In trying to define exactly what post-modernism is I shall firstly briefly consider some of the events and thinking that led up to the development of this particular school of social theory. I shall then consider some of the common strands of thinking in postmodernism concentrating mainly on the writings of Jean-Francois Lyotard and Jean Baudrillard. I shall then consider the view of David Harvey, a Marxist many consider to be writing in the postmodern tradition, who argues that post-modernism is just another form of capitalism. Having analysed his argument I shall conclude by giving my own personal view of post-modernism and by showing that by its very nature it is virtually impossible to come up with one single all encompassing definition.
The term postmodernism was first used in relation to architecture. Modern architecture, namely the high rise tower blocks of the sixties, were becoming more and more unpopular. Charles Jencks (1977) traces the death of modernist architecture to the demolition of the Pruitt-Igoe housing project in St.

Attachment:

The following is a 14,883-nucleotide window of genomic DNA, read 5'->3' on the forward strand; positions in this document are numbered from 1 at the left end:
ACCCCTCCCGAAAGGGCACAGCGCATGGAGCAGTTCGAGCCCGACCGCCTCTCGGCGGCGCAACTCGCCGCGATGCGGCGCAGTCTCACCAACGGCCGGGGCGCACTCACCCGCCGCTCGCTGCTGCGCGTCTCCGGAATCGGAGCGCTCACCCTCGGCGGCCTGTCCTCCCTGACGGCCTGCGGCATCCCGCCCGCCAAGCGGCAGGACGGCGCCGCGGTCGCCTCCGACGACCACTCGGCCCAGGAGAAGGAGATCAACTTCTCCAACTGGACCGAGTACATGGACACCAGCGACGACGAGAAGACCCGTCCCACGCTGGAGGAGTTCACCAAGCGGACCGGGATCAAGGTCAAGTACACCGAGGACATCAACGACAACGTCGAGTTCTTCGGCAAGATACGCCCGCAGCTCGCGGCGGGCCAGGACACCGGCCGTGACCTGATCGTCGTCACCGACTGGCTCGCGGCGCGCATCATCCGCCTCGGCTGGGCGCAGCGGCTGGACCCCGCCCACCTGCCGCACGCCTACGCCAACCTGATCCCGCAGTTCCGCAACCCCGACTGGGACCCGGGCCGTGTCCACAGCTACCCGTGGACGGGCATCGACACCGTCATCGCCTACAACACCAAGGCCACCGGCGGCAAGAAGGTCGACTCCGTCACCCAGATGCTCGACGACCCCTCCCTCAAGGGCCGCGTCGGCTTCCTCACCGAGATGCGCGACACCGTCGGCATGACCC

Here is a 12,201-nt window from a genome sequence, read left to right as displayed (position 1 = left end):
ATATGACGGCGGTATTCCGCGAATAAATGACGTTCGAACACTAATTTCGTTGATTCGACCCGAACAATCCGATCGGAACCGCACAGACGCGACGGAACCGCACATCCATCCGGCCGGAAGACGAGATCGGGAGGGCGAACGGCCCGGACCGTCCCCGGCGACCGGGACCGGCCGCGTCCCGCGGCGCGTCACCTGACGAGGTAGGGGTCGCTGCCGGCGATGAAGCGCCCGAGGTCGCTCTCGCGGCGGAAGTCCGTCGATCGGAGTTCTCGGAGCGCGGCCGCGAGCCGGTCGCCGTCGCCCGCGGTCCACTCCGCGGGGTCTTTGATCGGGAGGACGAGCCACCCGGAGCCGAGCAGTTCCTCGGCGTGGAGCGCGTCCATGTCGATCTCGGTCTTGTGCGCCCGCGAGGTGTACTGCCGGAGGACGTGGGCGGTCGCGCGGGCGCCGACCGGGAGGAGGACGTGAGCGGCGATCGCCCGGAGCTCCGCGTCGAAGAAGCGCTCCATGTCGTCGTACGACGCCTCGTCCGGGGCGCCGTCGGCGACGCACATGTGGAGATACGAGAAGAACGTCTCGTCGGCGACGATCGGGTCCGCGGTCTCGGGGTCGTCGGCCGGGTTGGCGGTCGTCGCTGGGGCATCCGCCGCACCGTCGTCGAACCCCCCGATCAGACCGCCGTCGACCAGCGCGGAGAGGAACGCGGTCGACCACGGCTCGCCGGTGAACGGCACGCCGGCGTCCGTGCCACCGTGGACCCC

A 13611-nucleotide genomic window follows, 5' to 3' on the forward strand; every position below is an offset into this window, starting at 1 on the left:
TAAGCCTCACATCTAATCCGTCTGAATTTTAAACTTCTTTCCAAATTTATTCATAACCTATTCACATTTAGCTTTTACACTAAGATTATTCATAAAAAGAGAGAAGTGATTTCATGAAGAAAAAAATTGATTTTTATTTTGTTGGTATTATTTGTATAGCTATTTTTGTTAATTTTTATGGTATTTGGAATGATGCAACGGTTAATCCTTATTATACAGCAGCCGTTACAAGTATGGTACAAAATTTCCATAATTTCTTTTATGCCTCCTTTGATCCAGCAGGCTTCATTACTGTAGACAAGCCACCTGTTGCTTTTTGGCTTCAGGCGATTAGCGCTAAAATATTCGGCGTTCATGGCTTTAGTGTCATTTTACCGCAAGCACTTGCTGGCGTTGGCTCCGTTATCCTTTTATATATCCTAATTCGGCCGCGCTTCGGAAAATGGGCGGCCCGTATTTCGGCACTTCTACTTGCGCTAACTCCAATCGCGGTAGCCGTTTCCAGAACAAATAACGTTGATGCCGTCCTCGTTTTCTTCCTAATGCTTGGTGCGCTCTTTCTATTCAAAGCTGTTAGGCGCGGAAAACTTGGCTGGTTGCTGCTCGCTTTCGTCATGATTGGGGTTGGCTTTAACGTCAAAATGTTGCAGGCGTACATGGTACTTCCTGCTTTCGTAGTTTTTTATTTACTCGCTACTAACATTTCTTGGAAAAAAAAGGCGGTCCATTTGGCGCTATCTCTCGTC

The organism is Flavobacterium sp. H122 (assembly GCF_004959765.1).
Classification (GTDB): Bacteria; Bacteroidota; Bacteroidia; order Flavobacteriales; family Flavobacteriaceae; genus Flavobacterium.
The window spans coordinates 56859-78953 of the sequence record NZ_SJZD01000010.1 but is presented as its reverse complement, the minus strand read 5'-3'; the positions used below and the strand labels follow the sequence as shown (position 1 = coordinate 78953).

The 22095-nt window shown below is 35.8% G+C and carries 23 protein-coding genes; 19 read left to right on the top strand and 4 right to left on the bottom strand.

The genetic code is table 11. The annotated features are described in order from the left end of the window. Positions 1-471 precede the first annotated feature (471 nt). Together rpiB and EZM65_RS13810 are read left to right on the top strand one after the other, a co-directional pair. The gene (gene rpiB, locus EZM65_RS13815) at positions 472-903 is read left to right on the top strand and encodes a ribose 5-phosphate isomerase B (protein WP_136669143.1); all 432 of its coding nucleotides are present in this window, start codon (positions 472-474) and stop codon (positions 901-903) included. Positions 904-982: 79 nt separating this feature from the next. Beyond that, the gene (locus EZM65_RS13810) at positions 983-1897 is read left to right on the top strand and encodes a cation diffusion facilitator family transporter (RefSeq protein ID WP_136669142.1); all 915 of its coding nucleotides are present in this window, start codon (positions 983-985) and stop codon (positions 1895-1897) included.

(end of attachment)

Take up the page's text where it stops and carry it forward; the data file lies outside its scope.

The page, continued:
Louis, and other writers (Lemert (1990)) have seen this as a symbol of the end of modernity. Society was reacting against modern architectural ideas having lost faith in the modern ideals. Although modern architecture might have been scientifically advanced using the latest and cheapest materials, people rejected it, preferring to return to a variety of styles from the past. Examples of this can be seen in the rejuvenation of the Albert Dock in Liverpool, and “mock” medieval squares.
Similarly in Sociology postmodernism rejects the theories of the past, and represents a break from the “modern” way of thinking. For example, Marx envisaged society evolving through social change into the “perfect” communist society, where there are no issues of class or general inequality. Postmodernists would refer to his theory, and those of other...